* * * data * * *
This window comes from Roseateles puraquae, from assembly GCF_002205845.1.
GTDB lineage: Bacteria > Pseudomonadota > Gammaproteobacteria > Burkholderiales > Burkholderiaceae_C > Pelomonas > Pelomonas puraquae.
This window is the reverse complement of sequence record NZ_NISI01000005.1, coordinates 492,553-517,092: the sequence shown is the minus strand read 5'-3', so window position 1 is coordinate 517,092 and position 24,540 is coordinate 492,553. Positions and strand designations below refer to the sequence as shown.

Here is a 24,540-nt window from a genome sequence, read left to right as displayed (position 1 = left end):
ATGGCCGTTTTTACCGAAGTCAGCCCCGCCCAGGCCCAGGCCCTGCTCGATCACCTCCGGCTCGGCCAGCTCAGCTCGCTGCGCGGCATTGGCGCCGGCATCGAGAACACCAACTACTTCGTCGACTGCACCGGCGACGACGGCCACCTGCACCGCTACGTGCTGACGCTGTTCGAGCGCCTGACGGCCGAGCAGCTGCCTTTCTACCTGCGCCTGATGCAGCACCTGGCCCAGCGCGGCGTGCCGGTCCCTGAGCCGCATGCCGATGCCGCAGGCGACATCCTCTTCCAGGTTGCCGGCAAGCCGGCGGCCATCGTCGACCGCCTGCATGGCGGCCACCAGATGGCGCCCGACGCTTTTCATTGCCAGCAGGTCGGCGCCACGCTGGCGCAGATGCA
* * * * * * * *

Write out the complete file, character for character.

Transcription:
This window comes from Roseateles puraquae, from assembly GCF_002205845.1.
GTDB lineage: Bacteria > Pseudomonadota > Gammaproteobacteria > Burkholderiales > Burkholderiaceae_C > Pelomonas > Pelomonas puraquae.
This window is the reverse complement of sequence record NZ_NISI01000005.1, coordinates 492,553-517,092: the sequence shown is the minus strand read 5'-3', so window position 1 is coordinate 517,092 and position 24,540 is coordinate 492,553. Positions and strand designations below refer to the sequence as shown.

Here is a 24,540-nt window from a genome sequence, read left to right as displayed (position 1 = left end):
ATGGCCGTTTTTACCGAAGTCAGCCCCGCCCAGGCCCAGGCCCTGCTCGATCACCTCCGGCTCGGCCAGCTCAGCTCGCTGCGCGGCATTGGCGCCGGCATCGAGAACACCAACTACTTCGTCGACTGCACCGGCGACGACGGCCACCTGCACCGCTACGTGCTGACGCTGTTCGAGCGCCTGACGGCCGAGCAGCTGCCTTTCTACCTGCGCCTGATGCAGCACCTGGCCCAGCGCGGCGTGCCGGTCCCTGAGCCGCATGCCGATGCCGCAGGCGACATCCTCTTCCAGGTTGCCGGCAAGCCGGCGGCCATCGTCGACCGCCTGCATGGCGGCCACCAGATGGCGCCCGACGCTTTTCATTGCCAGCAGGTCGGCGCCACGCTGGCGCAGATGCA